Gung Hay Fat Choy!
The Chinese Lunar New Year will be celebrated on February 19, 2015. This year will be the year of the Sheep or Goat (the Chinese pictogram is the same for both kinds of animals). In case you were wondering (or regardless if you were, since I’m going to tell you anyway), the Lunar New Year is celebrated on the second new moon following the winter solstice, which is why the date fluctuates; the night of the winter solstice in 2014 was also a new moon, so that pushes the date of the Lunar New Year ahead about as far as it goes.
Yin, Yang, and the 5 Phases
Just as 2014 was the year of the “Wood Horse,” this particular Sheep year will also be the year of the “Wood Sheep.” Chinese astrology gets a lot deeper than the popular symbolism of the 12 animals; it’s really about something called the “10 Heavenly Stems and the 12 Earthly Branches.” Each of the 12 animals corresponds to one of the 12 Earthly branches. The 10 Heavenly stems, correspond to the Wu Xing, or the 5 Phases. These are Wood, Fire, Earth, Metal, and Water, which are part of all the ancient Chinese sciences, including Traditional Chinese Medicine, acupuncture, herbal medicine, astrology, and feng shui. In the 10 Heavenly Stems, each of the 5 Phases are represented in a yin and a yang form. So in 2014, we had a Yang-Wood year, and 2015 will be a Yin-Wood year. The whole grand cycle takes 60 years to complete before it starts over again, the last Wood-Horse year being 1954 and the last Wood-Sheep being 1955.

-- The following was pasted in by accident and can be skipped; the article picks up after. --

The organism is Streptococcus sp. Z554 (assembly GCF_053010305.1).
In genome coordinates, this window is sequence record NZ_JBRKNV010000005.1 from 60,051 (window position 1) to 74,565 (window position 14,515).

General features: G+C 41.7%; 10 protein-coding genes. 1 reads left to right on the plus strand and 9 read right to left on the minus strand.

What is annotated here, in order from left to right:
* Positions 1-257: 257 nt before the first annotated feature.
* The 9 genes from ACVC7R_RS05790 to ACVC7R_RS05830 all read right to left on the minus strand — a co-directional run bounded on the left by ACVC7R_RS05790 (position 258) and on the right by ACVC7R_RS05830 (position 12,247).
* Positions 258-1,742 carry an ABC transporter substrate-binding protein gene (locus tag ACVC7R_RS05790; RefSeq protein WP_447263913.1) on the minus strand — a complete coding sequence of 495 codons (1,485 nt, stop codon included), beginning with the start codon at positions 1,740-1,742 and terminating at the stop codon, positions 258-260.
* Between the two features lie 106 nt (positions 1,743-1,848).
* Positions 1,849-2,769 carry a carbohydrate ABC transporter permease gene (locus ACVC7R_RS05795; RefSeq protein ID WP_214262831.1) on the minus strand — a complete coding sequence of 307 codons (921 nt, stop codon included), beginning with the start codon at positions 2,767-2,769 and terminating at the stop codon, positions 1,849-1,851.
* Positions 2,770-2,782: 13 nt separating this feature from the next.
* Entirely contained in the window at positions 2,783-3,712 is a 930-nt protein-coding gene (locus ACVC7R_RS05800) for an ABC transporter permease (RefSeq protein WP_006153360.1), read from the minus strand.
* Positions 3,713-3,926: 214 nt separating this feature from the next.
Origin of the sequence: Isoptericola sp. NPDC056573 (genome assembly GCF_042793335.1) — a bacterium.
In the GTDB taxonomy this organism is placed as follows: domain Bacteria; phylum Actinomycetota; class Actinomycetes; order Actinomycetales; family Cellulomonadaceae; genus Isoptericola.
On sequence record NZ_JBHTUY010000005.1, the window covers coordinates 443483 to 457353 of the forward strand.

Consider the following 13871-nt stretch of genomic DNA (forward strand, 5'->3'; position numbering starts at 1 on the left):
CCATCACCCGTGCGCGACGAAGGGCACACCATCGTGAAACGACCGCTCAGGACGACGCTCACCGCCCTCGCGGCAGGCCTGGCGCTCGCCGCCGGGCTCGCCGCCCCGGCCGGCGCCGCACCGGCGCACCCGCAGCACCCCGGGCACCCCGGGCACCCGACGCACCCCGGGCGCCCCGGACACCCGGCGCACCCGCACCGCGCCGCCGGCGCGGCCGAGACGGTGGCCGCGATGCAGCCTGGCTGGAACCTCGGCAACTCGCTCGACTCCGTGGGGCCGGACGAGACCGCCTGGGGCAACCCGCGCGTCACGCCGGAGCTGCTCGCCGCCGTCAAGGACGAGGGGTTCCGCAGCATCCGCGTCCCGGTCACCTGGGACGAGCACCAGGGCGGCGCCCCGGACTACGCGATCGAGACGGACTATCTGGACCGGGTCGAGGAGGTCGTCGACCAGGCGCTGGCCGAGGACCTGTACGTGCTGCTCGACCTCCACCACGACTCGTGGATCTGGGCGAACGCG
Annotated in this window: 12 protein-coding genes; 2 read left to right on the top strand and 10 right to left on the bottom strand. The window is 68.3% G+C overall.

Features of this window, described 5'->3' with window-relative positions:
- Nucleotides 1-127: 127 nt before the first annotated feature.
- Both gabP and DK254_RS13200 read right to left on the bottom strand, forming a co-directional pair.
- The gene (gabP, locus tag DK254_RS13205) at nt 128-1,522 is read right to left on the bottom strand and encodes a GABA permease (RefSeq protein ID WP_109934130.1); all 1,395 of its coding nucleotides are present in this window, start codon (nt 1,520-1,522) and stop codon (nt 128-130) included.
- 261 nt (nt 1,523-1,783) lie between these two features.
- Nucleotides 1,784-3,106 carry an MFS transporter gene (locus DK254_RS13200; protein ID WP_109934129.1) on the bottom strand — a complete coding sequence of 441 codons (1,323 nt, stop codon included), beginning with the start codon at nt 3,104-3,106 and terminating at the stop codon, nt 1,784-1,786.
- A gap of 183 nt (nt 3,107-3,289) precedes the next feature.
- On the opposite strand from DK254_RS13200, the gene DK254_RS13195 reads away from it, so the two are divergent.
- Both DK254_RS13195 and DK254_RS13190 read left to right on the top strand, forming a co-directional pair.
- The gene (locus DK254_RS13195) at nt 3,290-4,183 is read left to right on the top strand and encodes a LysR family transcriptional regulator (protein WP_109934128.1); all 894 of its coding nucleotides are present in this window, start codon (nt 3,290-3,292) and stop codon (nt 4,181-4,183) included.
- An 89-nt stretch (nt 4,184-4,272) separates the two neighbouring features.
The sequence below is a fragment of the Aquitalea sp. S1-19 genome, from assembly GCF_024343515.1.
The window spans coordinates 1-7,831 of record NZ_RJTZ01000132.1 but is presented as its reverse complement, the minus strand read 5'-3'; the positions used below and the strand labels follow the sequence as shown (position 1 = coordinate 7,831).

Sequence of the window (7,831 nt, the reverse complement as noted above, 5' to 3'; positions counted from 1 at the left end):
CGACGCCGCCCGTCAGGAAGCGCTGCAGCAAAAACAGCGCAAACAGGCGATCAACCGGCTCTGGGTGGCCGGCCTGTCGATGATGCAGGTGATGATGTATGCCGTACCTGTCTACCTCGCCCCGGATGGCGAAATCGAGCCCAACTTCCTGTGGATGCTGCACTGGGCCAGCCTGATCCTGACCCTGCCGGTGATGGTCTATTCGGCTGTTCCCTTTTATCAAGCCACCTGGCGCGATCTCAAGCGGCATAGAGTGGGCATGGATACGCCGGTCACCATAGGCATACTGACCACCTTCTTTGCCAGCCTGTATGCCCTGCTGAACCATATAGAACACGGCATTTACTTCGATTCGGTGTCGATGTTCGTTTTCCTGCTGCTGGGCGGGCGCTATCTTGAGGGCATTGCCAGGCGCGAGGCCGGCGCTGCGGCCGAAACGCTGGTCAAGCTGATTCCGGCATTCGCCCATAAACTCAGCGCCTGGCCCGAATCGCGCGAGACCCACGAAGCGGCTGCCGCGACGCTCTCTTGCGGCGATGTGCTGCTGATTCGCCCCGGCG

Thunder Horse vs. Breezy Sheep
Just as the 12 Earthly Branches have their symbols in the 12 animals, the 10 Heavenly Stems take symbols from the I Ching, or the Classic of Change, an ancient Chinese wisdom text which talks about how things change and the identifiable cycles of change. Yang-Wood takes the symbol of “Thunder,” so we could say that 2014 was the year of the “Thunder Horse,” which symbolically speaks to the character of the year. A number of very famous celebrities died during the year (Robin Williams and Joan Rivers to name but two), and things happened quickly during the course of the year, as is implied by the symbol of a thunderously galloping horse; in the last Thunder Horse year, the US tested the atomic bomb on the Bikini atoll. In contrast, Yin-Wood takes the symbol of “Gentle Wind,” so we could call 2015 the “Breezy Sheep.” So what the ancient wisdom suggests, is that 2015 should be a little more like the gentle lambs pictured above. There will still be death, war, and famine, but things should take a somewhat more gentle turn, with more care taken toward family and home as the sheep is considered lucky to the Chinese and symbolizes good human relations.
Sage Advice from the Ancients
What the ancients have to say about this coming year suggests that focus should be placed on issues like home, family, and roots. It would be a great idea to keep your home clean, organized, and beautiful this year as a way of taking care of yourself and your family. Eliminate clutter, as it drags on us emotionally (of course this is good advice any year, but with the fallout from last year’s craziness, an uncluttered home will help with the need for greater focus this year). Just as you keep your outer home in order, it is a great idea to take care of your inner home, your body. Eat right this year, get plenty of exercise and plenty of sleep; consider getting a checkup from your acupuncturist to look at the direction your health is going and how best to live a long and healthy life.
Jorga Houy, L.Ac.